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Savor The Seasons

with Crystal Stevens

Dandelion, a Wonderful Weed

An herbalist friend once described medicinal weeds as “plants growing in our backyards often times so close to our back door that they seem as though they are just begging to get inside and alleviate what ails us.” Herbalists across the globe are all aware of the powerful medicinal qualities of what most people refer to as “weeds”. Many people go through great lengths to achieve perfectly manicured lawns. I do not. My motto is, if it’s growing, it has a purpose. Invasive or not, every plant has a purpose, whether it be for pollination, erosion prevention, food for animals, insects and people or just for the sake of photosynthesis. In today’s fast paced world, it is hard not to lose our connection with nature and the understanding that we have an innate symbiotic relationship with plants and animals. We are inevitably responsible for the future of our planet. We are so busy with the fast pace reality and rituals of everyday life that we hardly notice the beauty beneath our feet, and even worse, we see what could ultimately heal us as something that is a “nuisance”.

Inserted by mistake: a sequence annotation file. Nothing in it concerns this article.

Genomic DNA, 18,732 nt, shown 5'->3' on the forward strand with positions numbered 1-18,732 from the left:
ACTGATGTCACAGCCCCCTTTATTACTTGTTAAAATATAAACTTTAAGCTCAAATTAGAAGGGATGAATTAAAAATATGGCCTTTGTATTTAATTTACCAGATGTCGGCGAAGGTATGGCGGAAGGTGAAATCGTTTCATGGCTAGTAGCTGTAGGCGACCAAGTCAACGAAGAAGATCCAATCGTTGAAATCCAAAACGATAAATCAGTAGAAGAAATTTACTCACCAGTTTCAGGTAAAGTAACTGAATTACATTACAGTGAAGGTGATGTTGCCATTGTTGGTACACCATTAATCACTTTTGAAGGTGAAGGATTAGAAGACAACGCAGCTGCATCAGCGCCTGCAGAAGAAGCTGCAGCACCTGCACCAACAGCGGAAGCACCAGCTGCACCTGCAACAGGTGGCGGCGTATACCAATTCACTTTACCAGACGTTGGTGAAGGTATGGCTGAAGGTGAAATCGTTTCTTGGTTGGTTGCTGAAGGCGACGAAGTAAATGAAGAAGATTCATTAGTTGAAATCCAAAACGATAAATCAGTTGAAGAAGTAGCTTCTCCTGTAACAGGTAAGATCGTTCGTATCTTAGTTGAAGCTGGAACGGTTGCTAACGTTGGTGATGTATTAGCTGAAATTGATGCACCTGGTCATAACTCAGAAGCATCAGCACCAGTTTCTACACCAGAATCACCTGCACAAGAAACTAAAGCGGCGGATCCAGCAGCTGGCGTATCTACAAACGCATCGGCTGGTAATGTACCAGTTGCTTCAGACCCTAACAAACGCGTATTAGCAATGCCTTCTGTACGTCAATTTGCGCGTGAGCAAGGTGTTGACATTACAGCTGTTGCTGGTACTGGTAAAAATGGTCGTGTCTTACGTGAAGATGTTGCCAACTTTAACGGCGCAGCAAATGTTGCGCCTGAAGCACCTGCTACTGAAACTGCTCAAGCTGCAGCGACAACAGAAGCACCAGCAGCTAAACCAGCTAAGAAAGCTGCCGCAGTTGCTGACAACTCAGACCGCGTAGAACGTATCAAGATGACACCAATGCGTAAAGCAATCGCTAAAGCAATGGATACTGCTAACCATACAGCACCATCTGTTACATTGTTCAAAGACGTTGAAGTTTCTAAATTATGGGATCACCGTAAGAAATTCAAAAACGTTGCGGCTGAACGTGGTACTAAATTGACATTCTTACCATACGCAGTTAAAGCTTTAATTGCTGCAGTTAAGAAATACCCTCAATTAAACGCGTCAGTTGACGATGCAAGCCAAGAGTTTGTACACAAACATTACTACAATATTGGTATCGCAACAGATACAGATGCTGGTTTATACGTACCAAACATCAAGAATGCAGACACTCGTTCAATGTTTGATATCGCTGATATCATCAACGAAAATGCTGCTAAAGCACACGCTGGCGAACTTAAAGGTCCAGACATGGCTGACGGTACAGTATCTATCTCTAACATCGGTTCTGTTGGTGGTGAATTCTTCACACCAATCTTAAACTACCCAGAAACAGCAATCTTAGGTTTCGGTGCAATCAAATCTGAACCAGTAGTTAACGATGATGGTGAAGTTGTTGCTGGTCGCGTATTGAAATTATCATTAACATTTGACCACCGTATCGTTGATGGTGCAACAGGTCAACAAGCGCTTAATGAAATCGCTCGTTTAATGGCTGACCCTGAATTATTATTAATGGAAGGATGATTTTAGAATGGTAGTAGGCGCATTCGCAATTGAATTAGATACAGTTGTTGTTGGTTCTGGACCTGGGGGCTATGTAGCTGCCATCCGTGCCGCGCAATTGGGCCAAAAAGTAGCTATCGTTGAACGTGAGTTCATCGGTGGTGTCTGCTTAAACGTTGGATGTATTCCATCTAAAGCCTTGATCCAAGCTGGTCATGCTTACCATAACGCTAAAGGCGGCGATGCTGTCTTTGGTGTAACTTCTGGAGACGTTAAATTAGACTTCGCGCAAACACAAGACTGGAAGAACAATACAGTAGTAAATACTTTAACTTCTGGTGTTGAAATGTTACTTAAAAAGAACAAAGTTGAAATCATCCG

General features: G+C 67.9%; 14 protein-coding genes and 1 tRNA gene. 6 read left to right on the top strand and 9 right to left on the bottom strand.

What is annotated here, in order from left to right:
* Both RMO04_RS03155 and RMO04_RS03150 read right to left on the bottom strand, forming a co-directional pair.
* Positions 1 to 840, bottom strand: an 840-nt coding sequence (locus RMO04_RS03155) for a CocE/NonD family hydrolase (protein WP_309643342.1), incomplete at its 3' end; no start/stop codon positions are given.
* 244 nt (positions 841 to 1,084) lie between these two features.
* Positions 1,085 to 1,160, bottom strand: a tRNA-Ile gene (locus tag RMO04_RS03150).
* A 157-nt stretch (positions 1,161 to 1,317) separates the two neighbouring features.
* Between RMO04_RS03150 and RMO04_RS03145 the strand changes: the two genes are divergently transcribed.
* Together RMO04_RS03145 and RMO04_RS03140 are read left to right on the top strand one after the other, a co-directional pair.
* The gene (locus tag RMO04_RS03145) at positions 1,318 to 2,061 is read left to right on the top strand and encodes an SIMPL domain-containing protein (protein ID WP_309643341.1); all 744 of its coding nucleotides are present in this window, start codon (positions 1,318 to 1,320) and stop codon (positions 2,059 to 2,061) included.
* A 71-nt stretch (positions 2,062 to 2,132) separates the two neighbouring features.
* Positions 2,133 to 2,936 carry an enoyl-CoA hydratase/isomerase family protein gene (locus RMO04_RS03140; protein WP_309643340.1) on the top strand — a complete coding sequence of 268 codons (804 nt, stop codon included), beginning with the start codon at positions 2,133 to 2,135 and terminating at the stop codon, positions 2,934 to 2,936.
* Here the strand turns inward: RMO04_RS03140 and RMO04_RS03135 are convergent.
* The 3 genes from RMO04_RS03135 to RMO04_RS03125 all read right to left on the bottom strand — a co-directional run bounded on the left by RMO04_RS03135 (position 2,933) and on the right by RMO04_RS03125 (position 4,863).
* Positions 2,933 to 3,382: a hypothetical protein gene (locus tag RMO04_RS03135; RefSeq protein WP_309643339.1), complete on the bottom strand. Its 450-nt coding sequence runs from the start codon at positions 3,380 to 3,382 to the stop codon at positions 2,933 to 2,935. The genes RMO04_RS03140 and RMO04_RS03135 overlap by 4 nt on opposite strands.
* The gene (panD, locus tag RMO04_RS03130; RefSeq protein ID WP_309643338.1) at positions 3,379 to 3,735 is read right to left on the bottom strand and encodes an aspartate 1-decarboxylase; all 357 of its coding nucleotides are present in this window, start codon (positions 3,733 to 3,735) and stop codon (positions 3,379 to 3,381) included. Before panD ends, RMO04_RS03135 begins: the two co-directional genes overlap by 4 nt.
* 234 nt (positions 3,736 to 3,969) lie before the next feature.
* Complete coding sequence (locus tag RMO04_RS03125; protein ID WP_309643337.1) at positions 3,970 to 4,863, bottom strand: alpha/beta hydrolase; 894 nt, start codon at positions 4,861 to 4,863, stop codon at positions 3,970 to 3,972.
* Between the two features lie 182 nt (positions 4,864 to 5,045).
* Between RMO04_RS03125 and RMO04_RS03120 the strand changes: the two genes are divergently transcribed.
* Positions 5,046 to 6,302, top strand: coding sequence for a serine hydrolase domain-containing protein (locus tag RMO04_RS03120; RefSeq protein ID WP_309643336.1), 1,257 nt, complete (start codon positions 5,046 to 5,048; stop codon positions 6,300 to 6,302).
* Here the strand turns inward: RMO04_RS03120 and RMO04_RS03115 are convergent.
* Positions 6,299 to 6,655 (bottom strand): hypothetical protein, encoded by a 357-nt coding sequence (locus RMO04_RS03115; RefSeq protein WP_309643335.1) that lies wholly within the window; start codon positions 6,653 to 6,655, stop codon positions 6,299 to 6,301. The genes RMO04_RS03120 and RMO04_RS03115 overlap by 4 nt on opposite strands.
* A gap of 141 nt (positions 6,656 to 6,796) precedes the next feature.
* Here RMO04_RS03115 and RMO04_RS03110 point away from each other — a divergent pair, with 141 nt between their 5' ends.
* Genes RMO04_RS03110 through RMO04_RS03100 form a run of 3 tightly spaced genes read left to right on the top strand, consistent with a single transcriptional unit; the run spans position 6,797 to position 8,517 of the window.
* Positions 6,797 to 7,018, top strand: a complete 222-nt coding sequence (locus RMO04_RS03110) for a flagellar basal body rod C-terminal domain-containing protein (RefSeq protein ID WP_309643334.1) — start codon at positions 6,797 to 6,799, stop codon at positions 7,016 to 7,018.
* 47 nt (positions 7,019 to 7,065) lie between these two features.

Ralph Waldo Emerson said that, “A weed is just a plant whose virtues have not yet been discovered”.

Weeds around the world have been used medicinally for centuries to treat a number of ailments from headaches, nausea, menstrual cramps, labor and birth, cold and flu symptoms, and many more. The dandelion plant has a plethora of medicinal uses. The roots are a powerful antioxidant and are a friend to the digestive system. According to Phoebe Yin, ND at Bastyr University, dandelion root is vital to cleansing the liver, the primary organ for detoxification. Dandelion roots can even be roasted and used as a coffee substitute. The greens make an excellent pesto or salad and are high in vitamins and minerals. The flowers are high in iron, beta carotene and vitamin C! Aesthetically, the flowers make a nice garnish for any dish and are absolutely gorgeous in a refreshing herbal lemonade.

If you don’t use chemicals on your lawn, you can harvest dandelions from your own back yard. Dandelion greens taste the best when their leaves are tender in the spring.

For Dandelion Fritters, whip up your favorite wet batter and mix in your favorite spring herbs or spices. Dip the individual flower heads in the mixture. Fry them in oil that burns hot. They are excellent served with a sweet dipping sauce made with honey and yogurt.

Crystal Stevens is the co-director of La Vista CSA Farm in Godfrey, Illinois. For more information call 618-467-2104 or email Garden@lavistaCSA.org.

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